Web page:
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Manuel Almunia feels Watford lacked enough players with Championship experience this season and says the squad didn't work hard enough on a daily basis
Manuel Almunia believes Watford lacked enough players with Championship experience this season and conceded the squad didn’t work hard enough on a daily basis.
The fact Almunia mentioned Jonathan Hogg and John Eustace as players the Hornets missed during the 2013/14 campaign will not surprise supporters but the other name listed was indicative of what attributes the goalkeeper believes were lacking from the squad.
“When you have a bad season you always remember the people who weren’t here,” Almunia said on Tuesday.
“Hoggy is an example of the type of player Watford have missed this season. John didn’t play much because he was injured but in training he had an experience that we have missed this year.
“Also Chris Iwelumo had a good mentality. He was always joking in training or shouting and arguing – these are the things that make a team.
“They are people who all left and we didn’t have these type of players this year.
“When new people come to the club they have to learn the country, the language and the football. We have no time for this because it takes a while to get used to the country.
“Everyone who comes to this club should come with a little knowledge of how everything works here.”
He continued: “We have probably missed people this season who know the Championship and English football. The Championship in this country is so different compared to other countries.
“For example the Championship in Spain is so different so maybe we have missed the experience of people who know English football and know what you need to be successful in every game.”
It is important to note Almunia is a brutally honest individual in interviews and he was last season, even when the team were enjoying success.
The goalkeeper has played with some of the finest players to grace English football during his time at Arsenal and knows what makes a successful dressing room.
The goalkeeper, who is 37 in ten days time, dismissed the suggestion there were any issues with team unity but did acknowlege the team lacked leadership qualities.
He said: “We respect each other a lot. In my opinion you need to have disagreements and argue with people because that means you can solve problems.
“We didn’t have many problems. Perhaps we should have had more problems to get more people involved in solving them.”
Watford finished the current campaign in 13th place, 12 points below the play-off places.
The season ended with the Hornets losing their final four matches. The 2-1 loss at QPR was one of their finest performances of the season but the next trio were arguably the worst.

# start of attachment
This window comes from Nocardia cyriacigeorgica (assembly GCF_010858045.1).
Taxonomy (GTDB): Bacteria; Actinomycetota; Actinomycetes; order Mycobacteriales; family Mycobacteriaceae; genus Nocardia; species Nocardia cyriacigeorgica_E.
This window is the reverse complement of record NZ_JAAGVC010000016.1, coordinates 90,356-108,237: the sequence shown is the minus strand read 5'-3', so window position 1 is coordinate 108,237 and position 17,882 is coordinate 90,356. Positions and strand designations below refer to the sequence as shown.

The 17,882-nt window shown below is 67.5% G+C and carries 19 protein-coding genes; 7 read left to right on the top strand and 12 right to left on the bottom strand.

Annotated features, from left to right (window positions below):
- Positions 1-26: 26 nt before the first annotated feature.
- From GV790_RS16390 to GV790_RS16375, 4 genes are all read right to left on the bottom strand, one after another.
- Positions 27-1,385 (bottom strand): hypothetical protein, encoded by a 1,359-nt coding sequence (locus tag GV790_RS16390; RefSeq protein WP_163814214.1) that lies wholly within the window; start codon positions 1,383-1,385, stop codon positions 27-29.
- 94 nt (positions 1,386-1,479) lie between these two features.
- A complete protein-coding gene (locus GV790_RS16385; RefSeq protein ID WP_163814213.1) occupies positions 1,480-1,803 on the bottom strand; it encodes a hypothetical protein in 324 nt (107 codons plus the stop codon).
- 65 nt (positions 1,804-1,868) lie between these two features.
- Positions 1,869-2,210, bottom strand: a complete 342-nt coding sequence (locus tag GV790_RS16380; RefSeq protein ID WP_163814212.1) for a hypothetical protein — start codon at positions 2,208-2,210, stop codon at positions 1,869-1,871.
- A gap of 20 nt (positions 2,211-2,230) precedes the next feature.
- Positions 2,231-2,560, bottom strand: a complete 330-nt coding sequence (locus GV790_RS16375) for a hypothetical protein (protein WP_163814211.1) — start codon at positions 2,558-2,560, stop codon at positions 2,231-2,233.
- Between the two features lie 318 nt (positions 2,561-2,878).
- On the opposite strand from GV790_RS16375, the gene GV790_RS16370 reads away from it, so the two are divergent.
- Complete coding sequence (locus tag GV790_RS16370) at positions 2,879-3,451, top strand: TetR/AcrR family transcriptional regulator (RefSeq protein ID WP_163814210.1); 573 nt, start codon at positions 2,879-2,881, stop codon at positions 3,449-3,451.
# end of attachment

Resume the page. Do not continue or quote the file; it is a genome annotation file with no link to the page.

“It’s been a long, difficult and hard season for everyone and it had a sad finish,” Almunia said.
“If I knew [exactly what went wrong] then I would have tried to put solutions forward.
“The league has been harder because we came from a play-off final last year and everyone was thinking it would be easier.
“Thinking a season will be easier is the worst thing you can do. We probably didn’t work as hard as we should have on a daily basis but there are a number of things you can improve during a season. This season is no exception.
“We also had a change of manager and a lot of players coming in and out.”
The Hornets attempted to strengthen their squad last year following several key departures but the results were mixed.
“This year we had good quality and good players like last season but maybe we didn’t have the right mentality to play this season,” he added.
Head coach Beppe Sannino questioned his players’ commitment and passion after recent defeats to Derby County and Charlton Athletic.
Almunia responded by saying: “When you lose and are not doing well you can find excuses or weak points in the team. We had weak points last year where nothing was working and moments when we thought we weren’t a good team, but our reaction was always good.
“This season has been flat and at the same level. We haven’t had reactions when we needed them."
The goalkeeper continued: “I can only speak from my point of view; which is every day you need to train and do better than you did yesterday.
“If you don’t start with this point as a professional then you are lost. I don’t think everyone tried to beat themselves every day.
“If you don’t try hard in professional football every day then you are dead and football will put you where you deserve to be. Maybe we didn’t have the same ambition. It’s definitely a mix of things.”
The final three matches were of real concern for the club and their fans. It wasn’t the fact the Hornets lost, it was the manner of the performances.
The battling defeat to QPR ended the club’s play-off hopes and that appeared to take its toll on the squad.
“Mentally it has been hard after QPR,” Almunia said.
“Our hopes were in that game and the previous games so the team has been tired mentally after that match.
“Our commitment has been great every day and there haven’t been complaints. Our problem in the last three games has been mentally.
“We’re not physically tired but we have had a big stone on our shoulders in the last three matches and that made us look heavier on the pitch.”
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